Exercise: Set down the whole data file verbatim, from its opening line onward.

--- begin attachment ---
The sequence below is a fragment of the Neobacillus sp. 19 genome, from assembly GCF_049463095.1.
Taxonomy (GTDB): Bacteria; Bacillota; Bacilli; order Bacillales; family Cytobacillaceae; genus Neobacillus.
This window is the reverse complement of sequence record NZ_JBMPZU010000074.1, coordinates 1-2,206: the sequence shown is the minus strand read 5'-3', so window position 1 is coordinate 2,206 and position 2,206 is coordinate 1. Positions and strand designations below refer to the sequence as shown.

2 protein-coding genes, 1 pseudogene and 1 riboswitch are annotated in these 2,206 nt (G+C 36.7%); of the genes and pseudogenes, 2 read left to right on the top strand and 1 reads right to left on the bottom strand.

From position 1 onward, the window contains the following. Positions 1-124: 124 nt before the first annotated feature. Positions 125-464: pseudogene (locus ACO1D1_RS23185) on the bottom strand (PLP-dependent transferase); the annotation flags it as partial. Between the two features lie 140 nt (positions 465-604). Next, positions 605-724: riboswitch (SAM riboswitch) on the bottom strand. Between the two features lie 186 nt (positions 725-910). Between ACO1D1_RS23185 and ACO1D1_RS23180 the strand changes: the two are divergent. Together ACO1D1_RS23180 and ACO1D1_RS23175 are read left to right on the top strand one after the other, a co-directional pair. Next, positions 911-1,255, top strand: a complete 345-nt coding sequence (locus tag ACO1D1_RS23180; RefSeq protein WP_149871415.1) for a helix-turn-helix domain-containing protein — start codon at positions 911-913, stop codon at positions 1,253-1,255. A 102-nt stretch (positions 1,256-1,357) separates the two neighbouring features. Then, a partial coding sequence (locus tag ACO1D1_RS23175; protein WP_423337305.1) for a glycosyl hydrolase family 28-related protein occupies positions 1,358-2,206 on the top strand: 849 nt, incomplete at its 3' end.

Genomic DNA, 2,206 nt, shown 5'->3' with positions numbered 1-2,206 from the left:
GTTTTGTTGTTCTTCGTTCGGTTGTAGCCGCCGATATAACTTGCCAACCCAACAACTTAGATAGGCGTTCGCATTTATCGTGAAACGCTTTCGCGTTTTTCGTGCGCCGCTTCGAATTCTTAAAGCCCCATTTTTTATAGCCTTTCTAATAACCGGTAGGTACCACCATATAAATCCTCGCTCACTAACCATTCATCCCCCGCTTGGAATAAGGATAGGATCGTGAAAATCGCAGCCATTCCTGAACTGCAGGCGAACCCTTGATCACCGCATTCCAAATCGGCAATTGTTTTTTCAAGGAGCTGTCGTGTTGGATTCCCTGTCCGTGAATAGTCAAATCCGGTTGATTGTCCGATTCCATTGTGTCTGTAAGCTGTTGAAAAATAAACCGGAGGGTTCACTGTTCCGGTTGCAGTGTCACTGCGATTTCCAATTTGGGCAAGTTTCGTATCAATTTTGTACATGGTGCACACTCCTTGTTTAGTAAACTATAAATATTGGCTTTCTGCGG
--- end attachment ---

The sequence below is a fragment of the Neobacillus sp. 19 genome, from assembly GCF_049463095.1.
Taxonomy (GTDB): Bacteria; Bacillota; Bacilli; order Bacillales; family Cytobacillaceae; genus Neobacillus.
This window is the reverse complement of sequence record NZ_JBMPZU010000074.1, coordinates 1-2,206: the sequence shown is the minus strand read 5'-3', so window position 1 is coordinate 2,206 and position 2,206 is coordinate 1. Positions and strand designations below refer to the sequence as shown.

2 protein-coding genes, 1 pseudogene and 1 riboswitch are annotated in these 2,206 nt (G+C 36.7%); of the genes and pseudogenes, 2 read left to right on the top strand and 1 reads right to left on the bottom strand.

From position 1 onward, the window contains the following. Positions 1-124: 124 nt before the first annotated feature. Positions 125-464: pseudogene (locus ACO1D1_RS23185) on the bottom strand (PLP-dependent transferase); the annotation flags it as partial. Between the two features lie 140 nt (positions 465-604). Next, positions 605-724: riboswitch (SAM riboswitch) on the bottom strand. Between the two features lie 186 nt (positions 725-910). Between ACO1D1_RS23185 and ACO1D1_RS23180 the strand changes: the two are divergent. Together ACO1D1_RS23180 and ACO1D1_RS23175 are read left to right on the top strand one after the other, a co-directional pair. Next, positions 911-1,255, top strand: a complete 345-nt coding sequence (locus tag ACO1D1_RS23180; RefSeq protein WP_149871415.1) for a helix-turn-helix domain-containing protein — start codon at positions 911-913, stop codon at positions 1,253-1,255. A 102-nt stretch (positions 1,256-1,357) separates the two neighbouring features. Then, a partial coding sequence (locus tag ACO1D1_RS23175; protein WP_423337305.1) for a glycosyl hydrolase family 28-related protein occupies positions 1,358-2,206 on the top strand: 849 nt, incomplete at its 3' end.

Genomic DNA, 2,206 nt, shown 5'->3' with positions numbered 1-2,206 from the left:
GTTTTGTTGTTCTTCGTTCGGTTGTAGCCGCCGATATAACTTGCCAACCCAACAACTTAGATAGGCGTTCGCATTTATCGTGAAACGCTTTCGCGTTTTTCGTGCGCCGCTTCGAATTCTTAAAGCCCCATTTTTTATAGCCTTTCTAATAACCGGTAGGTACCACCATATAAATCCTCGCTCACTAACCATTCATCCCCCGCTTGGAATAAGGATAGGATCGTGAAAATCGCAGCCATTCCTGAACTGCAGGCGAACCCTTGATCACCGCATTCCAAATCGGCAATTGTTTTTTCAAGGAGCTGTCGTGTTGGATTCCCTGTCCGTGAATAGTCAAATCCGGTTGATTGTCCGATTCCATTGTGTCTGTAAGCTGTTGAAAAATAAACCGGAGGGTTCACTGTTCCGGTTGCAGTGTCACTGCGATTTCCAATTTGGGCAAGTTTCGTATCAATTTTGTACATGGTGCACACTCCTTGTTTAGTAAACTATAAATATTGGCTTTCTGCGG